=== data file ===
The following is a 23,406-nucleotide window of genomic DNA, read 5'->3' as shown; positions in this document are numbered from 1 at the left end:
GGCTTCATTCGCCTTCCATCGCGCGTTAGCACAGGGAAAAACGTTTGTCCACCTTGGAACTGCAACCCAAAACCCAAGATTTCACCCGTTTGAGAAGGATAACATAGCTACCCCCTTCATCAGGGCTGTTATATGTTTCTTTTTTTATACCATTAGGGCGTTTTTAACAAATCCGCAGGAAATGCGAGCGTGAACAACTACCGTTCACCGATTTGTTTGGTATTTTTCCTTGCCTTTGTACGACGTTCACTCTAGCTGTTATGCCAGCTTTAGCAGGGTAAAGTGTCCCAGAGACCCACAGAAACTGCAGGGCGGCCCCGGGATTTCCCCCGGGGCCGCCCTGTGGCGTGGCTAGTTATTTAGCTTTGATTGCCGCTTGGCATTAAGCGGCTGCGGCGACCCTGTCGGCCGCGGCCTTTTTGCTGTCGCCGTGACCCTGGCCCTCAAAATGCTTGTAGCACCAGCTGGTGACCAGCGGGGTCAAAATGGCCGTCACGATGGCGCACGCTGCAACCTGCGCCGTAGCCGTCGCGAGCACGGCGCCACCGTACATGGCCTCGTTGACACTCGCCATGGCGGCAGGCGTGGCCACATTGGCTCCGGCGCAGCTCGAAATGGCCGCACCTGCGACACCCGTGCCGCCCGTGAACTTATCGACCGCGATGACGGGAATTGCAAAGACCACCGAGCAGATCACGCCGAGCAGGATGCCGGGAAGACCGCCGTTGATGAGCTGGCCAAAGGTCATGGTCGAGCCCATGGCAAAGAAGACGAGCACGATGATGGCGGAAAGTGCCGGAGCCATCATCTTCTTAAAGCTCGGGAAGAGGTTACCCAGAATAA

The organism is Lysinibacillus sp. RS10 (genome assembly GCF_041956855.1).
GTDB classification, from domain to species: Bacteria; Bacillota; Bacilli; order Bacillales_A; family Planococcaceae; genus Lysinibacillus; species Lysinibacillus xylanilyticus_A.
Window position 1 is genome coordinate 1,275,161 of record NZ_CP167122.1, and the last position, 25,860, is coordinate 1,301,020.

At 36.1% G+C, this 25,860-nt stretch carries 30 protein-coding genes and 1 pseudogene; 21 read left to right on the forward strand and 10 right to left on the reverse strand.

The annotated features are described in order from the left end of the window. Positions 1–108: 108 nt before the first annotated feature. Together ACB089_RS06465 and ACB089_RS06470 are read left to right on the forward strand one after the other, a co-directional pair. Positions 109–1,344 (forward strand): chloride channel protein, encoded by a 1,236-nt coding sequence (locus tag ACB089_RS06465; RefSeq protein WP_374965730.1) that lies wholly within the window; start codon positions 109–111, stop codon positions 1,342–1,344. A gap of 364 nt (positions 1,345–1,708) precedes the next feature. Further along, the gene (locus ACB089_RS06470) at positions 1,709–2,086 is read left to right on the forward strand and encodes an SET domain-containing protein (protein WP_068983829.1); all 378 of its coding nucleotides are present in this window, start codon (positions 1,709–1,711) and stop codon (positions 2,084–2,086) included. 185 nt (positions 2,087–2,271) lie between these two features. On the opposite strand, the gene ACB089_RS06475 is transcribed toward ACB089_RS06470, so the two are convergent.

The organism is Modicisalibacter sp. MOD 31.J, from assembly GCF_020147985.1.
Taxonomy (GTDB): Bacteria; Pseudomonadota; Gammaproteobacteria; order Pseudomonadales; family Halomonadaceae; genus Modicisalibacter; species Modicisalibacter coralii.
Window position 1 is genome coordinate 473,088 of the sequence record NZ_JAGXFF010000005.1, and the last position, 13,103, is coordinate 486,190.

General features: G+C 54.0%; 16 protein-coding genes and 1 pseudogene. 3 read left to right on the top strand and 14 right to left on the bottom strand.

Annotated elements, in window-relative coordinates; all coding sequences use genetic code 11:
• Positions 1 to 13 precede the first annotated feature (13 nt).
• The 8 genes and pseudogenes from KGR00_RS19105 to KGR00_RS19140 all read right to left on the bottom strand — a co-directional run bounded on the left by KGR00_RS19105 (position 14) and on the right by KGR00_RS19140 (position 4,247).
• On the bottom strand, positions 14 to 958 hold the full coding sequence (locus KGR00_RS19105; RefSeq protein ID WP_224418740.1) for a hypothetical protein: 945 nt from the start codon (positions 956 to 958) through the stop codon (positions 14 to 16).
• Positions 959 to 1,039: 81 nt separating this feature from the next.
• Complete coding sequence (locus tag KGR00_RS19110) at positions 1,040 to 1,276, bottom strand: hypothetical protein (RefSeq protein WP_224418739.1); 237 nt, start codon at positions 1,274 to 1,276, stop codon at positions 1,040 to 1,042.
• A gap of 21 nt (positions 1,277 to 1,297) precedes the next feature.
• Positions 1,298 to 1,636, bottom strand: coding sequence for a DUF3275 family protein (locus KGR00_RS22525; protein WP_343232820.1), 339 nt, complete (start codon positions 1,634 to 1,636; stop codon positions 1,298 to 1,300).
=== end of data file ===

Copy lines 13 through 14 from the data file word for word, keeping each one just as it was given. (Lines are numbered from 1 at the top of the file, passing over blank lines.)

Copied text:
• Positions 1 to 13 precede the first annotated feature (13 nt).
• The 8 genes and pseudogenes from KGR00_RS19105 to KGR00_RS19140 all read right to left on the bottom strand — a co-directional run bounded on the left by KGR00_RS19105 (position 14) and on the right by KGR00_RS19140 (position 4,247).